“Famine conditions have ended in war-torn Somalia six months after they were declared, but the situation remains dire with a third of the population needing emergency aid, the U.N. said on Friday,” Agence France-Presse reports (Vincenot, 2/3). “‘Long-awaited rains, coupled with substantial agricultural inputs and the humanitarian response deployed in the last six months, are the main reasons for this improvement,’ the U.N.’s Food and Agriculture Organization’s (FAO) Director-General JosÃ© Graziano da Silva told journalists in Nairobi after visiting southern Somalia,” Deutsche Presse-Agentur/M&C writes (2/3). “‘We have three months, let’s say, to work to avoid another possible famine from a drought. We cannot avoid the drought â€¦ but we can avoid famine from drought,’ Graziano da Silva said, stressing the need for long-term measures to strengthen agricultural capacity,” the Guardian reports (Chonghaile, 2/3).
“[T]he highest levels ever of drug-resistant tuberculosis (TB) have been found in Russia and Moldova,” the WHO reports in research published in the February edition of the WHO Bulletin, but “the agency didn’t have data from most of Africa and India, where tuberculosis rates are much higher,” the Associated Press/USA Today’s “Your Life” reports. According to the AP, the “experts reported that about 29 percent of new TB patients in parts of Russia were drug-resistant” and that “65 percent of previously treated patients in Moldova had resistance problems.” The news service notes, “Normally, less than five percent of TB cases are drug-resistant” (2/2).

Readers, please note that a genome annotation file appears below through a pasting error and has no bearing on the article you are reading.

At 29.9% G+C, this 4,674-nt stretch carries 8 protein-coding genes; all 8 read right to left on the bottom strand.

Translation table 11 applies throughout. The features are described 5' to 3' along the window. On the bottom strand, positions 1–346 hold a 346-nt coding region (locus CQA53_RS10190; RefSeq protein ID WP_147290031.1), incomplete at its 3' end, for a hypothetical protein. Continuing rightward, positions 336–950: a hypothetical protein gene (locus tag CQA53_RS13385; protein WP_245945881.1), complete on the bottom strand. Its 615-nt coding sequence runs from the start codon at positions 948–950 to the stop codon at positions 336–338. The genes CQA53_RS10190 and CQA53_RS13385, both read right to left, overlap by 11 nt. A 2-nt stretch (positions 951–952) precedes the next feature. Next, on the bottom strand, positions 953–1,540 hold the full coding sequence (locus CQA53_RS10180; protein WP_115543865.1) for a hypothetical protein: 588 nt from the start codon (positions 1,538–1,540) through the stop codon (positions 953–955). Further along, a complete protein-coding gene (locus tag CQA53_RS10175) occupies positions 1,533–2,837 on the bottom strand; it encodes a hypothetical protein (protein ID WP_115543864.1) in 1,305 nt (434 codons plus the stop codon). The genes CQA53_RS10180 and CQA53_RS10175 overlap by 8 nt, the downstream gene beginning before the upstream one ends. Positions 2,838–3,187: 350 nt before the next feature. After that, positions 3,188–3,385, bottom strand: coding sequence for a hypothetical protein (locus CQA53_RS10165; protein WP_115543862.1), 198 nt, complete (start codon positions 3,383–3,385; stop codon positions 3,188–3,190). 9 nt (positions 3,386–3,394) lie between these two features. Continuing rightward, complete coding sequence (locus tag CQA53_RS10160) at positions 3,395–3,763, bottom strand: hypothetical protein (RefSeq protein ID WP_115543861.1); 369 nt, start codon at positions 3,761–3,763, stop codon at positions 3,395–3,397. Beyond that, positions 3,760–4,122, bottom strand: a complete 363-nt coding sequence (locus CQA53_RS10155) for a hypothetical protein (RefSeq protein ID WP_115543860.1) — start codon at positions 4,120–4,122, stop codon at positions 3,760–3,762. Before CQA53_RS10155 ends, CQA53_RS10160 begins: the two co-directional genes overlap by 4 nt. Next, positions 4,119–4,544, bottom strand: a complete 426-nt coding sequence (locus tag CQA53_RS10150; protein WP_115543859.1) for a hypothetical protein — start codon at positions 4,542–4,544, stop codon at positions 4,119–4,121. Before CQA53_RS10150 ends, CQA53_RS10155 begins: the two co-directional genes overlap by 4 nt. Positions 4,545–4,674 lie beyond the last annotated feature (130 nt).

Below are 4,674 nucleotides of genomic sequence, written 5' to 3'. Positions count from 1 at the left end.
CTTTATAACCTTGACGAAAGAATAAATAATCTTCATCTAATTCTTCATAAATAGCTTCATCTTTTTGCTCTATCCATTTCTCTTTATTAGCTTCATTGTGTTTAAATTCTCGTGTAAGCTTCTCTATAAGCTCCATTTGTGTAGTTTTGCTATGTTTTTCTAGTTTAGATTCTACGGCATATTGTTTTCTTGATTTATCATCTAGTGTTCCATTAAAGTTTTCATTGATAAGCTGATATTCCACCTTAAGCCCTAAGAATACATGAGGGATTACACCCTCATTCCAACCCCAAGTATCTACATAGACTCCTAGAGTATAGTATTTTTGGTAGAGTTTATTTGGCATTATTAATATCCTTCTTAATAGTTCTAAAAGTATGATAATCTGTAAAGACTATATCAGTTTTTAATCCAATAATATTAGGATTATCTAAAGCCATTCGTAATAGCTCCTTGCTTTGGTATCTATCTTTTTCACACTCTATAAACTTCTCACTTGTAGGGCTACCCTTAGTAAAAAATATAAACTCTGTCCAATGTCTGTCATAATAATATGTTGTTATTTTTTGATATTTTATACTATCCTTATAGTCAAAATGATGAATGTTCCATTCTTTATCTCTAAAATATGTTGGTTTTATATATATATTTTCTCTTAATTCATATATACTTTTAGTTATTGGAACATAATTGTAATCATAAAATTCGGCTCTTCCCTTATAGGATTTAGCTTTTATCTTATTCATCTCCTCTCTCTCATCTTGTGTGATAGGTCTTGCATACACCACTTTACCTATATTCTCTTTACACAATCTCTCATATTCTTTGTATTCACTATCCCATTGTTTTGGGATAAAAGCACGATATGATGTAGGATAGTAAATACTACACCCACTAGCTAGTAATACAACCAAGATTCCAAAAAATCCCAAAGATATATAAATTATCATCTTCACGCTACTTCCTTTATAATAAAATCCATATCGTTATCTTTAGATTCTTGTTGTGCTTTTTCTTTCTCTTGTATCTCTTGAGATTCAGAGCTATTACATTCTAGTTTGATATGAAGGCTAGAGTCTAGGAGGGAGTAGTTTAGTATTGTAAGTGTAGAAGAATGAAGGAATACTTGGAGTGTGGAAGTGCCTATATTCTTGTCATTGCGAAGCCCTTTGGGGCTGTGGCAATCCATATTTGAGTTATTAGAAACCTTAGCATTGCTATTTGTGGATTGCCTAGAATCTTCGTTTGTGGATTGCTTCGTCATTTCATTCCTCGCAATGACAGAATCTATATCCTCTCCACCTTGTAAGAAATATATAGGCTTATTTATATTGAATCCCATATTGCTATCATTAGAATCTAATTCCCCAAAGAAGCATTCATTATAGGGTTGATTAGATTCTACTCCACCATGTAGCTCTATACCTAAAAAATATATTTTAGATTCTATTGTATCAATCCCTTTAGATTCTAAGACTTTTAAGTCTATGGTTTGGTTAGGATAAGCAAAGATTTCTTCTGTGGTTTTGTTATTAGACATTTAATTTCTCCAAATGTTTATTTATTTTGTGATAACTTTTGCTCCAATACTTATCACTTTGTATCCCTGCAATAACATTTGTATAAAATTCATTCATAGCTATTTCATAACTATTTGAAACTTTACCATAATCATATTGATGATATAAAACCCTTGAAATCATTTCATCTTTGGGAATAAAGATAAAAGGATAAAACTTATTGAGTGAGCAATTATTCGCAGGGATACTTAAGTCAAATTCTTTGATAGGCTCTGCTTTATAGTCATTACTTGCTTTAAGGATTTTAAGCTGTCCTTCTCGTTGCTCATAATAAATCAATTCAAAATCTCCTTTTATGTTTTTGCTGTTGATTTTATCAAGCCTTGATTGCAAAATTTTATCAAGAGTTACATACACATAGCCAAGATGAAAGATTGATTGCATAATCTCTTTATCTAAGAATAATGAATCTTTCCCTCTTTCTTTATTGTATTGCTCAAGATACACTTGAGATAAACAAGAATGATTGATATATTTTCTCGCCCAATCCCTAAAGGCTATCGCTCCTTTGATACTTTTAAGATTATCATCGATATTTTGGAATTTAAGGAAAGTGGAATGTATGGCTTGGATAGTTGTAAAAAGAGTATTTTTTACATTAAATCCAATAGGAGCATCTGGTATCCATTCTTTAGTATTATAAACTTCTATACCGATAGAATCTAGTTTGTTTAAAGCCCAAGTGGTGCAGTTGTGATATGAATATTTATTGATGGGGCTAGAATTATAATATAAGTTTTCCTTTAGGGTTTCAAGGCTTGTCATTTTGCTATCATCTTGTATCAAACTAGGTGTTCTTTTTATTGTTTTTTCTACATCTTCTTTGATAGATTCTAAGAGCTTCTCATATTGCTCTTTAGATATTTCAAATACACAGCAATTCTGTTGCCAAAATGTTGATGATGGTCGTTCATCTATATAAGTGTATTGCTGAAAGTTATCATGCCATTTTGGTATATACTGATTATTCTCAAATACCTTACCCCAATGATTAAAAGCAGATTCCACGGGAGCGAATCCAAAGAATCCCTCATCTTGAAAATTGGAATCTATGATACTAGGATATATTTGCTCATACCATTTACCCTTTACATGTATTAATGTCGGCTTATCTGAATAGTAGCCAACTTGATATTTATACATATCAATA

An Indian girl between the ages of one and five years old is 75 percent more likely to die than an Indian boy, giving the country the worst gender differential in child mortality in the world, according to new data released by the U.N. Department of Economic and Social Affairs, the Times of India reports. The “data for 150 countries over 40 years show that India and China are the only two countries in the world where female infant mortality is higher than male infant mortality in the 2000s,” the newspaper writes (Shrinivasan, 2/1). In India, for every 100 deaths among females one to five years old, 56 males of the same age group die, whereas the global average is 111 male child deaths to every 100 female children, India Today notes. “Higher mortality among girls is a powerful warning that differential treatment or access to resources is putting girls at a disadvantage,” the report said, according to the news service (2/1).
The February issue of the WHO Bulletin features an editorial on multidrug-resistant tuberculosis; a public health round-up; an article on the health care challenges posed by population aging; a research paper on the systems approach to improving maternal health in the Philippines; and a policy paper on reducing death rates from cyclones in Bangladesh (February 2012).
In her “Global Health Blog,” Guardian health editor Sarah Boseley speaks with GlaxoSmithKline CEO Andrew Witty about the year-long efforts to bring together the heads of more than a dozen pharmaceutical companies in a large public-private initiative to control or eliminate neglected tropical diseases (NTDs). “In terms of what should this industry be doing preferentially, it should be making available the drugs which nobody else has for people in these countries who suffer from these diseases … and we should be committing ourselves to discover more, better drugs for the future, and we’re doing that today and we’re collaborating with others to make it happen quicker,” Witty said (1/31).